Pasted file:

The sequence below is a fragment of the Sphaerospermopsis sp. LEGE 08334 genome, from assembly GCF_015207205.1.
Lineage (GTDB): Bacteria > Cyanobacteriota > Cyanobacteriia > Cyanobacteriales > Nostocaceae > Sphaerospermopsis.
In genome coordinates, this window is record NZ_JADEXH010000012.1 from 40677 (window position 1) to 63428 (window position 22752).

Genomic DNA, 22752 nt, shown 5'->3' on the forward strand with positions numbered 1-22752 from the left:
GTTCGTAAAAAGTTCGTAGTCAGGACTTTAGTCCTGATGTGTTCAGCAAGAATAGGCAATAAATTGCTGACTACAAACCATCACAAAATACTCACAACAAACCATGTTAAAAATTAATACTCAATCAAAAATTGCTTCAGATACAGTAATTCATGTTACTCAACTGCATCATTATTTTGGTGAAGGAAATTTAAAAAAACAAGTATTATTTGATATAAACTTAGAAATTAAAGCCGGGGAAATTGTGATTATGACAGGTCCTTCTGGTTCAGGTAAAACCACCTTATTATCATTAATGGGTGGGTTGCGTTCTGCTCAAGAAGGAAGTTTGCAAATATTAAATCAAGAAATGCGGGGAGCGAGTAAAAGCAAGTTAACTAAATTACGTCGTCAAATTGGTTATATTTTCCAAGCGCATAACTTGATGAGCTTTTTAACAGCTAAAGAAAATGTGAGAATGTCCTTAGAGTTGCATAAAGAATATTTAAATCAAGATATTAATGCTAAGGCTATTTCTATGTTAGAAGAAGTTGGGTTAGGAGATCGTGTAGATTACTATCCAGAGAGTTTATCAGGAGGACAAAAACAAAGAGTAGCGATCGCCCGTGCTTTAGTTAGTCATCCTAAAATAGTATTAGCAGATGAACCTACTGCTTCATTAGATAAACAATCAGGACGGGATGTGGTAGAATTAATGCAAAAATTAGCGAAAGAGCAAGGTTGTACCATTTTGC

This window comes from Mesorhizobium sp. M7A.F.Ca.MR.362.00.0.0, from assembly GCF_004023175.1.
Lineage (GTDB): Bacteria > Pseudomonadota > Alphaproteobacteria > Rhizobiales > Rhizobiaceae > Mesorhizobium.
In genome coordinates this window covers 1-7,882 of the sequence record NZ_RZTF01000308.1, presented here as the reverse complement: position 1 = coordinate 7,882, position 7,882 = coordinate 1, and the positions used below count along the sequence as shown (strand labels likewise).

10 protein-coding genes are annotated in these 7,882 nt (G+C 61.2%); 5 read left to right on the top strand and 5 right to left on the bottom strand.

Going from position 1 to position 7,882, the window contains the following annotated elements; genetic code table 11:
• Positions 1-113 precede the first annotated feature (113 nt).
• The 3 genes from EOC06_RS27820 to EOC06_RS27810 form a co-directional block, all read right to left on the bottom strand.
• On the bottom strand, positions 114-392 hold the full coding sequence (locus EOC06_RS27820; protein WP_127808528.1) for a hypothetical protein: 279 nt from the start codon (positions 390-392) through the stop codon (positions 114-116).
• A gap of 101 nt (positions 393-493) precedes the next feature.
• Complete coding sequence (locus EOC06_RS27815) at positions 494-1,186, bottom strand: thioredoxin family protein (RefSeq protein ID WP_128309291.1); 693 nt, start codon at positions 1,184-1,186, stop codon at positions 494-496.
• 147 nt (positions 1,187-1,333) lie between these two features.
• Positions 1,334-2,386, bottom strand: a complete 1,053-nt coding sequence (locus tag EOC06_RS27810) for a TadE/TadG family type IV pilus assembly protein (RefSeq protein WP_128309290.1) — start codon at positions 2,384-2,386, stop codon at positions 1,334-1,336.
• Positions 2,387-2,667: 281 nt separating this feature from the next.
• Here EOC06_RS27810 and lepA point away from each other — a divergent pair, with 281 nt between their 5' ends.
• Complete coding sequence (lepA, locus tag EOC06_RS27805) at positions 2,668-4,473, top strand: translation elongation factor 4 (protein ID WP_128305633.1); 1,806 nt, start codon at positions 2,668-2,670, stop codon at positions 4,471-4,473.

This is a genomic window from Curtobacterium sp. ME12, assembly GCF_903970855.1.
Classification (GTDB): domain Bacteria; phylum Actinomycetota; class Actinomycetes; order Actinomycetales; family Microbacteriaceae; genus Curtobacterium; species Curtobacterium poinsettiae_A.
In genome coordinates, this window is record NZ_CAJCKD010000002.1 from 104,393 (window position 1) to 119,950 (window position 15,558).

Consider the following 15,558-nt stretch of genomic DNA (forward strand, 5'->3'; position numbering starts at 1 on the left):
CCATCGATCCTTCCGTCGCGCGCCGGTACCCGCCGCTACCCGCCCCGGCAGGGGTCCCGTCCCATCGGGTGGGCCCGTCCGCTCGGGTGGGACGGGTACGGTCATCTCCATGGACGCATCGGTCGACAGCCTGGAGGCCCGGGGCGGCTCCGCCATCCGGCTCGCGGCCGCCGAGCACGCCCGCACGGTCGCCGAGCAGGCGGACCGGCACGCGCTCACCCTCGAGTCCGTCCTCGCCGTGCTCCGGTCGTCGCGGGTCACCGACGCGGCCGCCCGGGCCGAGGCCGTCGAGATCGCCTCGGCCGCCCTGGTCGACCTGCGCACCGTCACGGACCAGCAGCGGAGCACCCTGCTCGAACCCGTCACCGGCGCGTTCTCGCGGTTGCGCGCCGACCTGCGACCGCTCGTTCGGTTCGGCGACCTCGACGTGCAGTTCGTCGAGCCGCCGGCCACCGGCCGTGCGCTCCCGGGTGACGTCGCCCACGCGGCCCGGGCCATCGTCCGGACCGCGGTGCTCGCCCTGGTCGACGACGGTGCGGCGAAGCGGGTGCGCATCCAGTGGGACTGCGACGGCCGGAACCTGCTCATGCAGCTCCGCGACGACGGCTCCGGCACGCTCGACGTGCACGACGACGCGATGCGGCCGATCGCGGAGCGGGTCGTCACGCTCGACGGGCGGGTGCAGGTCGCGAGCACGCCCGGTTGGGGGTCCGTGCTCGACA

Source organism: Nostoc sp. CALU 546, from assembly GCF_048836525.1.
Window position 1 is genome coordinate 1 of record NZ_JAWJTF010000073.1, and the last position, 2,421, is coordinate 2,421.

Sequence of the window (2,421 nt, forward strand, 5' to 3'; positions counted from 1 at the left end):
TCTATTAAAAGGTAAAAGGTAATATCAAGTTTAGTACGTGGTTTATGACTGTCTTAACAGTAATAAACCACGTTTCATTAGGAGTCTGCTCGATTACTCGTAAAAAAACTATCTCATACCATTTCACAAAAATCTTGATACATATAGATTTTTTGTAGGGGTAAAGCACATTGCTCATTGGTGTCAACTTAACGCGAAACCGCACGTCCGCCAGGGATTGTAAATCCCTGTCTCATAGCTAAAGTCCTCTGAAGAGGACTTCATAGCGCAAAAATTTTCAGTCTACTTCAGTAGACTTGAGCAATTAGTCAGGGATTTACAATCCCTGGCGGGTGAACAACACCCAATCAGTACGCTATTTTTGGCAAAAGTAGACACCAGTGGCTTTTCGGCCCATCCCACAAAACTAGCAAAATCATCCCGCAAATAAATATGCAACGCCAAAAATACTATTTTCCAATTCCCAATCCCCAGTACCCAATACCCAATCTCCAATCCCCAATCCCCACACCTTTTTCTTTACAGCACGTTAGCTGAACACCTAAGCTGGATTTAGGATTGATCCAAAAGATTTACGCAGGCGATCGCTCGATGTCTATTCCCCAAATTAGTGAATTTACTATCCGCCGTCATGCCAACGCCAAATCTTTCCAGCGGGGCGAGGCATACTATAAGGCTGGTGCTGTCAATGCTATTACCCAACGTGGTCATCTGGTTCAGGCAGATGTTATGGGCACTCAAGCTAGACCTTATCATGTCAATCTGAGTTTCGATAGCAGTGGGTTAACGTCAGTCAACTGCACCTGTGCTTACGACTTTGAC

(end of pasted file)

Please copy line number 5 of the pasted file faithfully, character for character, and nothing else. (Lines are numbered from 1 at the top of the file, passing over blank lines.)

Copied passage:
GTTCGTAAAAAGTTCGTAGTCAGGACTTTAGTCCTGATGTGTTCAGCAAGAATAGGCAATAAATTGCTGACTACAAACCATCACAAAATACTCACAACAAACCATGTTAAAAATTAATACTCAATCAAAAATTGCTTCAGATACAGTAATTCATGTTACTCAACTGCATCATTATTTTGGTGAAGGAAATTTAAAAAAACAAGTATTATTTGATATAAACTTAGAAATTAAAGCCGGGGAAATTGTGATTATGACAGGTCCTTCTGGTTCAGGTAAAACCACCTTATTATCATTAATGGGTGGGTTGCGTTCTGCTCAAGAAGGAAGTTTGCAAATATTAAATCAAGAAATGCGGGGAGCGAGTAAAAGCAAGTTAACTAAATTACGTCGTCAAATTGGTTATATTTTCCAAGCGCATAACTTGATGAGCTTTTTAACAGCTAAAGAAAATGTGAGAATGTCCTTAGAGTTGCATAAAGAATATTTAAATCAAGATATTAATGCTAAGGCTATTTCTATGTTAGAAGAAGTTGGGTTAGGAGATCGTGTAGATTACTATCCAGAGAGTTTATCAGGAGGACAAAAACAAAGAGTAGCGATCGCCCGTGCTTTAGTTAGTCATCCTAAAATAGTATTAGCAGATGAACCTACTGCTTCATTAGATAAACAATCAGGACGGGATGTGGTAGAATTAATGCAAAAATTAGCGAAAGAGCAAGGTTGTACCATTTTGC